Puerto Rico's Plan to Turn Endangered Turtle Habitat Into a Golf Course

NE corridor photo

A beach in Puerto Rico's Northeast Corridor. Photo by Jennifer Hattam.

Critically endangered Leatherback sea turtles must feel like humans have it out for them. As they cope with the massive BP oil disaster in the Gulf of Mexico, the least we could do is keep one of their most important nesting areas safe. Yet if Puerto Rico Governor Luis Fortuño has his way, that nesting area could soon be covered with luxury housing, hotels and golf courses.I'm talking about the beautiful Northeast Ecologico Corridor's pristine beaches, wetlands and dry coastal forest that lie adjacent to El Yunque National Forest, the Service's only tropical rainforest. The protection of the Corridor is one of the Sierra Club of Puerto Rico's top conservation priorities, and is also one of the most important U.S. nesting grounds for the Leatherback, the world's largest sea turtle.

Covering more than 3,000 acres in the northeast corner of Puerto Rico, the Northeast Ecologico Corridor had been designated as a nature reserve in 2008 by preceding governor Aníbal Acevedo Vilá after a multiparty effort in the state legislature. But in October 2009, the new governor, Luis Fortuño, removed the designation allowing for large-scale development in the area, including more than 4,500 residential and tourist units and four golf courses.

The Corridor is the second most important Leatherback turtle nesting beach in U.S. jurisdiction, and of the top three, it is now the only one without protection as a nature reserve.

In addition to being a key nesting area for the Leatherback, the Ecological Corridor is home to more than 50 rare, threatened, endangered, and native species, including the Snowy Plover, the Brown Pelican, the Puerto Rican Boa, the Hawksbill Sea Turtle, and the West Indian Manatee.

Instead of becoming a governor noted for his protection of the environment, Luis Fortuño is now known as the first governor in the history of Puerto Rico to eliminate a nature reserve in its entirety.

According to Camilla Feibelman, a Sierra Club organizer in Puerto Rico, (who works with thousands of residents and local and organizations toward preserving the Northeast Corridor) Fortuño's plan does not make much sense—it's as if he didn't know what the original nature reserve designation included. That management would have allowed the construction of eco-lodges in the Corridor and the only step left was for the planning board to approve the plan.

It's not as if there are not great economic opportunities in leaving the area with its nature designation. "The protection of the Northeast Ecological Corridor represents not only an opportunity to protect this critical Leatherback turtle nesting area, but it is also an opportunity to develop nearby towns as gateway communities with small businesses and good ecotourism jobs," said Feibelman.

ne corridor 2.jpg

Hikers on a trail in the lush Northeast Corridor rainforest. Photo by Jennifer Hattam.

She added that another oddity is that the Puerto Rican government is spending hundreds of thousands of dollars to promote El Yunque National Forest, the U.S. Forest Service's only tropical rainforest, as one of the New Seven Wonders of the World—yet at the same time the government now wants to open El Yunque's coasts to hotel-luxury residential projects, golf courses, shopping centers, and a new road.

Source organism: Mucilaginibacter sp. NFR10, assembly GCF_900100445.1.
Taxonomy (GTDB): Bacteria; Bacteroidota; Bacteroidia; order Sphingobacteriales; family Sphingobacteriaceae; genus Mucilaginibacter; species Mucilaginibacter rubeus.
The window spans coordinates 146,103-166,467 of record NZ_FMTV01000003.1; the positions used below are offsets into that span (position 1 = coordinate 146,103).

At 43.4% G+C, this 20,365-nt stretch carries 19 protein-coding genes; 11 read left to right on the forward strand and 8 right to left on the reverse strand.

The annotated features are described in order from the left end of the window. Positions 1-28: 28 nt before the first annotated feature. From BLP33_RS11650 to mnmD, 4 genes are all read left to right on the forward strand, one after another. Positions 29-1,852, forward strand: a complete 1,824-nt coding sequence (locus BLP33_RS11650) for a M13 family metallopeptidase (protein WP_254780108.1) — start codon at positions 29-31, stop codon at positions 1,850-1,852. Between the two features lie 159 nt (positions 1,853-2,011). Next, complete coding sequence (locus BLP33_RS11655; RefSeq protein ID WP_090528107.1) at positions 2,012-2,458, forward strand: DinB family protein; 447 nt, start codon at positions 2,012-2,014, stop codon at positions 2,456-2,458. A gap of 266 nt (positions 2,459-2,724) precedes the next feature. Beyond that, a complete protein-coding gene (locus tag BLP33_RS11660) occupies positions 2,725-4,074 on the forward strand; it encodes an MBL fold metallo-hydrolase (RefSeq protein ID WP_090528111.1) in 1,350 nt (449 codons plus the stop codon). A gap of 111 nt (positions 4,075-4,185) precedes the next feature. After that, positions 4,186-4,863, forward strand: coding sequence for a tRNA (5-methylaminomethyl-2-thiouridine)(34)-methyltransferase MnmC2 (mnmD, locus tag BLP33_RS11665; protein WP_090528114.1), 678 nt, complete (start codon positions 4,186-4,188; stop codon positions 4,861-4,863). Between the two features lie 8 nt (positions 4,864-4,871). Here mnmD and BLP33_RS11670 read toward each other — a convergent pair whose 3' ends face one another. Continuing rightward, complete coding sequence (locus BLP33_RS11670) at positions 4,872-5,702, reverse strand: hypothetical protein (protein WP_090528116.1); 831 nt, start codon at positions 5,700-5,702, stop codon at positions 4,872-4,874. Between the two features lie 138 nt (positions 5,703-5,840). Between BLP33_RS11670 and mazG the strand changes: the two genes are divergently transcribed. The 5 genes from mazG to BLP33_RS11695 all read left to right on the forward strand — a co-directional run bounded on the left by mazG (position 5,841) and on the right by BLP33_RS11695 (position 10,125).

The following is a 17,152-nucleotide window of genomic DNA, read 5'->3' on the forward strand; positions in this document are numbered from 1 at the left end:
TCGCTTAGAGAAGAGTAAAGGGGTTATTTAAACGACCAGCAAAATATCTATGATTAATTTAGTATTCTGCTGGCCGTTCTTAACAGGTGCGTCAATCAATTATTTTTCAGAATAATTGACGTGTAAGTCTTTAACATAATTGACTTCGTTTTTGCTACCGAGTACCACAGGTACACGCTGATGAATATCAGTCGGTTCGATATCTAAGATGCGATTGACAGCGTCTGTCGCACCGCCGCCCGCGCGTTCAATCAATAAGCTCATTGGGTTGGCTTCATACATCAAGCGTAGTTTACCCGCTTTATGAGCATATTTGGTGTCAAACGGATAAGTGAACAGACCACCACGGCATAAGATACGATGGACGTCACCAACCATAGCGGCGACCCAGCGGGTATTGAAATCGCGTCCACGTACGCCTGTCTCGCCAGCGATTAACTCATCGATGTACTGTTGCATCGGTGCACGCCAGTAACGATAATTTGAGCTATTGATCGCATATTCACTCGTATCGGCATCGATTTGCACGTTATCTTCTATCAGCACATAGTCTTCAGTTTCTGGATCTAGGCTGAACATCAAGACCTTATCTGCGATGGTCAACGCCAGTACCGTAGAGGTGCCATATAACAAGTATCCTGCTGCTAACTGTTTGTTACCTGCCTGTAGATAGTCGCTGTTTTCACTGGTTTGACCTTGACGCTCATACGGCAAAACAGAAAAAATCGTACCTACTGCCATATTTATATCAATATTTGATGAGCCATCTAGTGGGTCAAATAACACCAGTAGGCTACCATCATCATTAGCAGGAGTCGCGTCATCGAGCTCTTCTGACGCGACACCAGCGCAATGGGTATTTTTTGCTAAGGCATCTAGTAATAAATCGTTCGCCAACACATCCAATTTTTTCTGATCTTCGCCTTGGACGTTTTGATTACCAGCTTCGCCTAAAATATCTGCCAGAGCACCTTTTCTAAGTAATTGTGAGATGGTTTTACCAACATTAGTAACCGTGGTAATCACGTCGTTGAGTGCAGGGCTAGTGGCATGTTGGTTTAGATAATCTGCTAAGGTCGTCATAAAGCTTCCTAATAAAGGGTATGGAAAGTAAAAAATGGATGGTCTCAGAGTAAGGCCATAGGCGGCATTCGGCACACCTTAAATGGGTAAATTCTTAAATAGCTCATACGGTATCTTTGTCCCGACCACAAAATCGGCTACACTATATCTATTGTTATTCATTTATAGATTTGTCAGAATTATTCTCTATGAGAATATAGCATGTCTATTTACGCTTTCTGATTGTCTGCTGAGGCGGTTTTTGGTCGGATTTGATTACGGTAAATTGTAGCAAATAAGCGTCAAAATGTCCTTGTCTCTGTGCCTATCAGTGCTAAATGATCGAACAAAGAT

What's the sense in that? There is a way to protect this valuable area while also having it help boost the local economy. A coalition supporting the nature designation of the Northeast Corridor (including the Sierra Club) sees an economic development proposal based on the hundreds of thousands of tourists who visit El Yunque each year and the many more who will come if the forest wins a spot among the New Seven Wonders of the World. The Corridor is a complementary destination, where people can kayak, bike, camp, hike but most especially see the Leatherback turtle nesting.

And in fact, I had the opportunity to visit the Corridor and the surrounding area during a visit to Puerto Rico several years ago. Visiting the northeast of Puerto Rico was like a slice of Costa Rica but closer to home. We biked, we hiked, we kayaked in a biolumnescent lagoon - it was a wonderful experience in an amazing place.

Please join me and the Sierra Club to ensure the future of the Leatherback and the Corridor. The Sierra Club is working on steps to return the designation of Nature Reserve at the local level, but nationally the Club's legal team is petitioning U.S. Fish and Wildlife and the National Oceanic and Atmospheric Administration to protect the Corridor's beaches as critical habitat. Since the agencies have not met the required deadline to issue a preliminary opinion on the issue, the Club may be forced to file suit, because, as the petition points out, how can our endangered species recover if they do not have the habitat necessary for nesting?

You can protect the Corridor too! Write to governor Luis Fortuño asking him to return the Nature Reserve in its entirety. Take action and help protect the area.
Read more about conservation:
Conservation Works: NOAA Declares Four US Fish Stocks Rebuilt to Healthy Levels
6 Conservation Successes That Brought Animals Back from the Brink
Why Conservation Matters in Conflict Zones

Puerto Rico's Plan to Turn Endangered Turtle Habitat Into a Golf Course
Critically endangered Leatherback sea turtles must feel like humans have it out for them. As they cope with the massive BP oil disaster in the Gulf of Mexico, the least we could do is

Related Content on Treehugger.com